That’s like you’re fostering it? 

We do a quarterly gift that gets dropped off at their home. We used to mail them. We realize it’s cheaper to have our runner. They’re door-to-door. You have to be local. That’s one reason to be in the tribe. If you moved to Boise, sorry. We do a VIP holiday party at Don’s house. We created a couple exclusive tribe only events. You’re going to get invited to all the other stuff that we do, but there’s some stuff that’s exclusive. Membership has its privileges. You get a quarterly gift. We do two breakfasts and two Happy Hours every year and the big VIP holiday party. We’re creating opportunities for FaceTime on the people that we love. FaceTime to be able to introduce because that’s one of the best things. It’s like, “Jared, have you met so-and-so?” That’s where it all exists. It’s about us a little bit, but it’s not about us.

That’s where I felt that going. I wanted to make sure people understand that because as someone who’s experienced some of these, it is not, “Let us show you the $10 million listings that are on the market.” 

It is, “I’m going to make you breakfast. Do you want to come to hang?”

We’re hanging out. We’re fun. We are casual. You’re going to like the people that we’re involved with and you mentioned whether we’re going to give back, do a community thing, clean up trash, do a beach day or we’re going to do holiday night. I have always felt like I’m going to something that I enjoy going to. Whereas in the business many times it’s like, “We got to get our customers together. We’ve got to sell them something and we’ve got to make sure that they know that we exist.” We struggle with this sometimes as well. Let’s host something that we say, “It’s for you.” How do you find that balance where you’re like, “I want to talk about us, but we’re still focusing on you?” How do you make that commitment?

It’s a little at the beginning like, “Thanks for coming.” That’s it. We’ll have maybe five minutes and over the course, if it’s a holiday party, it’s a three-hour event, you get five minutes of us. That’s it. We’re there to hang out and get to know you and have fun. “What’s going on in your life? How’s so and so? What’s up with the dog? How’re the kids?” It’s a relationship business. Honestly, I’m curious like, “What’s up?”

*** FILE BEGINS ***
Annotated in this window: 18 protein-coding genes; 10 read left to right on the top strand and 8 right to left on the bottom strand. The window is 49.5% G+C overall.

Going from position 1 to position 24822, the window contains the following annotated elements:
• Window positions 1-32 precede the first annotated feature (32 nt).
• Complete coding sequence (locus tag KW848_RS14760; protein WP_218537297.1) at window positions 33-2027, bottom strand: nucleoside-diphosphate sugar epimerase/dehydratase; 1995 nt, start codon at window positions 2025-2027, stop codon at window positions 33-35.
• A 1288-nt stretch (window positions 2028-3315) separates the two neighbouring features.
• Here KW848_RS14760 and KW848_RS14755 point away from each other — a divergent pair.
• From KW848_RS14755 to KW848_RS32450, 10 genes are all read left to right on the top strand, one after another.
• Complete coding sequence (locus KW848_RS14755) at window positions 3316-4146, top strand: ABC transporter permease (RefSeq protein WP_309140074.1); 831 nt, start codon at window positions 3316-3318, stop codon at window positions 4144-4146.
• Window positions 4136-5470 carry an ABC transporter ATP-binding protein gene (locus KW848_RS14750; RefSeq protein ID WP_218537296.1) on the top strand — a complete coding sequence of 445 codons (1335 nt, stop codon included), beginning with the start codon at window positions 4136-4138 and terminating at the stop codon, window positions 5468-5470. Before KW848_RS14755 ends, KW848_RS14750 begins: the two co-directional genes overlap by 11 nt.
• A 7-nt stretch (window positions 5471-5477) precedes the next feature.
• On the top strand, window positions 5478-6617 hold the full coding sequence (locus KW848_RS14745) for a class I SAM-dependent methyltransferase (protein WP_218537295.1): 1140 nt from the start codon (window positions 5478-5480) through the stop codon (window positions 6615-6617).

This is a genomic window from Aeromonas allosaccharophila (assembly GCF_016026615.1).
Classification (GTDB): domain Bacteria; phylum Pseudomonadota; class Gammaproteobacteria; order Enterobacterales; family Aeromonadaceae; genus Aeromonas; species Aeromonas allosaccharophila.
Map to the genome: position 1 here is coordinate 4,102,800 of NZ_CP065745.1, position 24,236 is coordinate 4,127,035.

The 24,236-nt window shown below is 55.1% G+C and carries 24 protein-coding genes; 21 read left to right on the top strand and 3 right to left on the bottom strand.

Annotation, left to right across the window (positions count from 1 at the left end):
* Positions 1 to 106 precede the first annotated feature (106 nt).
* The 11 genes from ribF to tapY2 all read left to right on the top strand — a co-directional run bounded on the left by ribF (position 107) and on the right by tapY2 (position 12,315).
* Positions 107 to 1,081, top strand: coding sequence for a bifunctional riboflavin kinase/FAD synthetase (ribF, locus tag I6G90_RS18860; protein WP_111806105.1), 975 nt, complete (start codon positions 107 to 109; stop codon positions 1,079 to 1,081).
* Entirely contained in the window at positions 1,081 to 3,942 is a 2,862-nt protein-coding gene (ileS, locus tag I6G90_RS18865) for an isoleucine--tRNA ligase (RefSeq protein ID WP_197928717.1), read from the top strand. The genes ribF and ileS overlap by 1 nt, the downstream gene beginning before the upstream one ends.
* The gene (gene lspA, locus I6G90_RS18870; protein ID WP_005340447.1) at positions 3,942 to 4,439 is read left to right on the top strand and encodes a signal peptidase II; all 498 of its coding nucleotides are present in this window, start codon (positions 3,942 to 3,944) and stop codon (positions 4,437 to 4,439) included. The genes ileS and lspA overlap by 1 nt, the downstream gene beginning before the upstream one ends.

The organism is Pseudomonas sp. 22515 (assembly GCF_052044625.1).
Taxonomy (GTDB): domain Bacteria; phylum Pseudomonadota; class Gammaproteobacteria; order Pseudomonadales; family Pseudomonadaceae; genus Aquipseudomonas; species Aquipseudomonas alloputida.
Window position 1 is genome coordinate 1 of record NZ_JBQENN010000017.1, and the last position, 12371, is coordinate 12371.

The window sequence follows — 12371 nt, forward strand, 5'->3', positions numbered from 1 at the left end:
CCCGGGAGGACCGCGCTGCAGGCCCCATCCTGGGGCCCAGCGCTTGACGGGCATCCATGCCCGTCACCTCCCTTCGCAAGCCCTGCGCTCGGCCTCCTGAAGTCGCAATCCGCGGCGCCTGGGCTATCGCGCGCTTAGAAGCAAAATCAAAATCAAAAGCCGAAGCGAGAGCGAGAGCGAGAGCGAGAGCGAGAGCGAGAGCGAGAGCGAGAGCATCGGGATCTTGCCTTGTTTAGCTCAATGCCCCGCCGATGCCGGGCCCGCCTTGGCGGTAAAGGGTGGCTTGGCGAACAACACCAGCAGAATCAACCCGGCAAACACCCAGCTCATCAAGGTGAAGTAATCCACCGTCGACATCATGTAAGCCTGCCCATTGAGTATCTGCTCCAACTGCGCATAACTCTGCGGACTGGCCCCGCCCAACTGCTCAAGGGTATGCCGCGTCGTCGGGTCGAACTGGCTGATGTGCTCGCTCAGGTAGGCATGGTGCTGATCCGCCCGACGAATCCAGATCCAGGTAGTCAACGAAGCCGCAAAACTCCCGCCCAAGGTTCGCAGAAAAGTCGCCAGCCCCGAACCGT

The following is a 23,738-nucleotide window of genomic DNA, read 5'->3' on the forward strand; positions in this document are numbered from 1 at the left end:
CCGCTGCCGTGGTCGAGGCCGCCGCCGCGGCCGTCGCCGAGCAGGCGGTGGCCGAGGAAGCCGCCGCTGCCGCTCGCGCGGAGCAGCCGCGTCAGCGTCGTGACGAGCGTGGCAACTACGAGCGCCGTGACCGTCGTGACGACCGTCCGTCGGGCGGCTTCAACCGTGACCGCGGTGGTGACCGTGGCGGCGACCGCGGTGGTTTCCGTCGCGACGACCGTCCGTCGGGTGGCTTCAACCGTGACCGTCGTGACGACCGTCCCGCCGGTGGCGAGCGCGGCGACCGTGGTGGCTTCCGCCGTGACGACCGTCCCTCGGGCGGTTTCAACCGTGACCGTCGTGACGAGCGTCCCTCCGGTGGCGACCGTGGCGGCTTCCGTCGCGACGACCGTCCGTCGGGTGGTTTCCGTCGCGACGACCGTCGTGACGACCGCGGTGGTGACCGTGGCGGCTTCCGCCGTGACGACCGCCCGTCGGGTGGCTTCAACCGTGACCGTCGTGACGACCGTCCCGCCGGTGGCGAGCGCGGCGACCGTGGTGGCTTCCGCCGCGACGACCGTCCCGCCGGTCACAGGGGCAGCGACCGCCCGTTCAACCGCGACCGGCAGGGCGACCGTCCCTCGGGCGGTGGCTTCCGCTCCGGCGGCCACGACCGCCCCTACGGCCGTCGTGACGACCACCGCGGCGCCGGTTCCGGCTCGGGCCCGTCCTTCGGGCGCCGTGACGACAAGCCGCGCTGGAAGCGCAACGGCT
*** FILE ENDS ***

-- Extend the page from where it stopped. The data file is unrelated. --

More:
It’s not a forced, awkward, small talk. It is a real human connection. There’s a theme that we’ve seen in the past couple of years of this new generation of people who are the power buyers in the economy. I don’t think they buy from brands. We’re talking about buying Apple or whatever it might be, but they buy from people.

There’s a whole premise. People don’t care how much you know until they know how much he cares. What we’ve done on the backend is we’ve looked at all of our processes and systems and said, “How can we streamline those to be as efficient and productive as possible to give us more time to be human and to be more flexible with that?” When Sally’s calling in, I’m not like, “I’m busy. I can’t talk to you.” It’s like, “Sally, how is it going? What’s up?”

The day-to-day operation of buying and selling and transacting, you’ve said we’ve got to perfect the automation on that because that leaves us more time to be of good service. How far can that go?

It’s exponential. The technology is fantastic. We’re leveraging all the new technology that’s coming out to streamline or automate. We’re also careful with even automated stuff. I’m going to write it in a human tone. I’m going to write it from a human perspective. I’m also going to write it from the eye perspective. Not the ‘we’ because I want you to have a one-on-one relationship. I might write a lot of our automated emails that go out, but they may come from this team member or that team member or this one. It feels personal. I want it to feel like it’s a one-on-one conversation, not like on a newsletter.